Taking my flight of fancy a little further, I note that there are other symbols and images found in church graffiti that, it could be argued, resemble those on ampullae. The Archiepiscopal mantle and mitre are quite common on ampullae associated with the shrine of St. Thomas Becket, and often the mantle is stylised as a cross-hatched triangle, which is a recognised graffito. Finally, scallop shells are found amongst graffiti and many ampullae are in the form of scallop shells – the “shells of Galice” mentioned by Langland. This symbol is strongly associated with the shrine of St. James of Compostela, but the scallop was also a generic symbol of pilgrimage.

I am aware of the strong possibility of barking up wrong trees here, but I find the similarities in these symbols tantalising and thought I would share my thoughts.


The vision of Piers Plowman, William Langland, London and New York: J.M. Dent and E.P. Dutton, 1978

Medieval Graffiti: The Lost Voices of England’s Churches, Mathew Champion, Ebury Press: 1st Edition, 2015

Medieval Pilgrim Badges: Souvenirs or Valuable Charismatic Objects?, Margrete Figenschou Simonsen, 

Token protection?

As some of you may know, for the past couple of years I have been engaged in a little project which has taken me around the churches of the Derbyshire Peak, the idea being to photograph in detail the alabaster tomb effigies that are unusually common in the region.

My notion was to create a visual record of the buckles and strap fittings depicted on the effigies, so as to help date comparable objects on the database – the effigies are usually dated and most would have been made either during the lifetime of the deceased or shortly after death, and several sources attest to their accuracy in depicting clothing and armour.

 This is still a work in progress, and one that I really must get organised properly and figure out a method of publication or distribution! However, what I want to talk about here is not the effigy project but something I became aware of during my photography trips, which may be of interest to some.

I noticed to my surprise, and initially to my tongue-tutting annoyance, that most of the effigies were covered with graffiti.

Image of a carved stone tomb effigy of a bishop. Close-up view of the head lying on pillow. The face has graffiti etched on it.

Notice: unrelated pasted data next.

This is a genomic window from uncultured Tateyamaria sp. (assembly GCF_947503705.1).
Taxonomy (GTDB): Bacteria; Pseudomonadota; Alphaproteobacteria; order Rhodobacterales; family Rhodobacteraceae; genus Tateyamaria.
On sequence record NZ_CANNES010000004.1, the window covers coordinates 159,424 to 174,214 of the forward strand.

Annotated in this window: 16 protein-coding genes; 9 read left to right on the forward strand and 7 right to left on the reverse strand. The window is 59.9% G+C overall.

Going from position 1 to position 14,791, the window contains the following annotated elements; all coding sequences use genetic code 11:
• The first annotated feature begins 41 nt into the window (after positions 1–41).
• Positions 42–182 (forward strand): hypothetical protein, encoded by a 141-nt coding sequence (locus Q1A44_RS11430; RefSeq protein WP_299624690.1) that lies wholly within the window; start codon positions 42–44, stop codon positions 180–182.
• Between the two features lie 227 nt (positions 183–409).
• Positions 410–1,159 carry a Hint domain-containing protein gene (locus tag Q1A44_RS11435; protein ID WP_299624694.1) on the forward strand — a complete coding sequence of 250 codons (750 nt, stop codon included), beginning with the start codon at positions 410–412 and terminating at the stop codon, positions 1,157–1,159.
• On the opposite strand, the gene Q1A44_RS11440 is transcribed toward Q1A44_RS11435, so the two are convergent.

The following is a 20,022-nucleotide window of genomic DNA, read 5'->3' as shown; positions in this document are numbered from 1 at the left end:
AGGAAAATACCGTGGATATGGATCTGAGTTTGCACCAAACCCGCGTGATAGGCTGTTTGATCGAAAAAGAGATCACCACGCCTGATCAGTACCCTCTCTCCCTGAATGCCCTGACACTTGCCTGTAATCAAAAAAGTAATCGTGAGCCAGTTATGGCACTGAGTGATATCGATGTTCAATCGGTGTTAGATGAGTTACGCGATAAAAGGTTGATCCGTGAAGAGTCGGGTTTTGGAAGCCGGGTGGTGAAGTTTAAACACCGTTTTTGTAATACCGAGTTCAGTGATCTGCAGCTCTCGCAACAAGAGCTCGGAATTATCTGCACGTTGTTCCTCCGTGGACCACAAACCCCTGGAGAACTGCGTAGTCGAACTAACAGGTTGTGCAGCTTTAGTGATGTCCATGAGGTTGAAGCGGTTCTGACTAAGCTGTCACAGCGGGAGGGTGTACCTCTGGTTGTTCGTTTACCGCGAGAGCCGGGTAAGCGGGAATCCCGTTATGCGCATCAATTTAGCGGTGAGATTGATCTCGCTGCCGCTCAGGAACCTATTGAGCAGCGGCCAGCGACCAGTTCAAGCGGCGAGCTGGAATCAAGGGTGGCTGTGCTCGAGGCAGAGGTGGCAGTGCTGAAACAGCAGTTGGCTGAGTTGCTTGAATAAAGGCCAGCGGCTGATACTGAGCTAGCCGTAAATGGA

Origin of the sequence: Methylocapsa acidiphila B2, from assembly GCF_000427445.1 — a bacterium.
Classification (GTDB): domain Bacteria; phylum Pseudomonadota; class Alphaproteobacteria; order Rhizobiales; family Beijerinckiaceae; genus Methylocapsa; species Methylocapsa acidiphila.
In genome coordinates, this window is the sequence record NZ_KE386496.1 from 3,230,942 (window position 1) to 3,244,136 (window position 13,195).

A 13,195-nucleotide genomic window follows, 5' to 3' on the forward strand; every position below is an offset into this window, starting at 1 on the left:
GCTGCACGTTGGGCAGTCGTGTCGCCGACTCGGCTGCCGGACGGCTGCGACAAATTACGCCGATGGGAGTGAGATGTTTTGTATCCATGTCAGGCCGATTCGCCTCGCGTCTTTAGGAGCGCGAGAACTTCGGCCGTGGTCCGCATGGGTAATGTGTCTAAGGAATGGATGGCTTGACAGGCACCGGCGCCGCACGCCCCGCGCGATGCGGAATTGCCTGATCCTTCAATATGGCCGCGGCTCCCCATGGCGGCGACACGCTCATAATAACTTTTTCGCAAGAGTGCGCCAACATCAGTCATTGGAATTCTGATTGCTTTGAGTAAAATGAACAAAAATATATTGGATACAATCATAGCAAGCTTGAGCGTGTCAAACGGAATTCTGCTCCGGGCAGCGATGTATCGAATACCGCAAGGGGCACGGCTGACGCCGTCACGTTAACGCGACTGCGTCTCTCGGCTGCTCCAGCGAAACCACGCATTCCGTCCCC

A graffiti-covered effigy. Copyright: Simon Nicholson.

On examination, it was clear that the majority was not recent, that the names, initials and symbols had been accumulating for centuries. I mentioned this in conversation to a curator at my local museum, who informed me that church graffiti, much of it medieval, was an interesting field of study in its own right and directed me to Matthew Champion’s excellent book on the subject.

In addition to centuries of variations on ‘Kilroy was here’ are older and more mysterious symbols. Crosses appear in abundance, some crude, some elaborate. Some were possibly carved to solemnise a vow or to mark the completion of an undertaking such as a pilgrimage; others may have had an apotropaic purpose, that is to ward off evil influences or bad luck.

There are shoes and ships, birds and beasts, shields and heraldic devices, houses and windmills. There are regular grids of lines which may have been for playing ‘merrils’, a form of nine men’s morris.

Two symbols in particular are so common as to be almost ubiquitous, and also hauntingly familiar to me, because I had seen them before – on the PAS database! The first is the “daisy wheel” or hexafoil, the geometric six petalled flower.

Hexafoil design carved into masonry. Copyright: Simon Nicholson.

This design was once thought to be a mason’s mark, because it was assumed you needed a mason’s pair of compasses to draw it. You may have learned to make the design at school using a pencil and compass!  But it is now realised that it is perfectly possible to construct the design using domestic scissors or shears, such as would have been readily available in medieval and post-medieval times.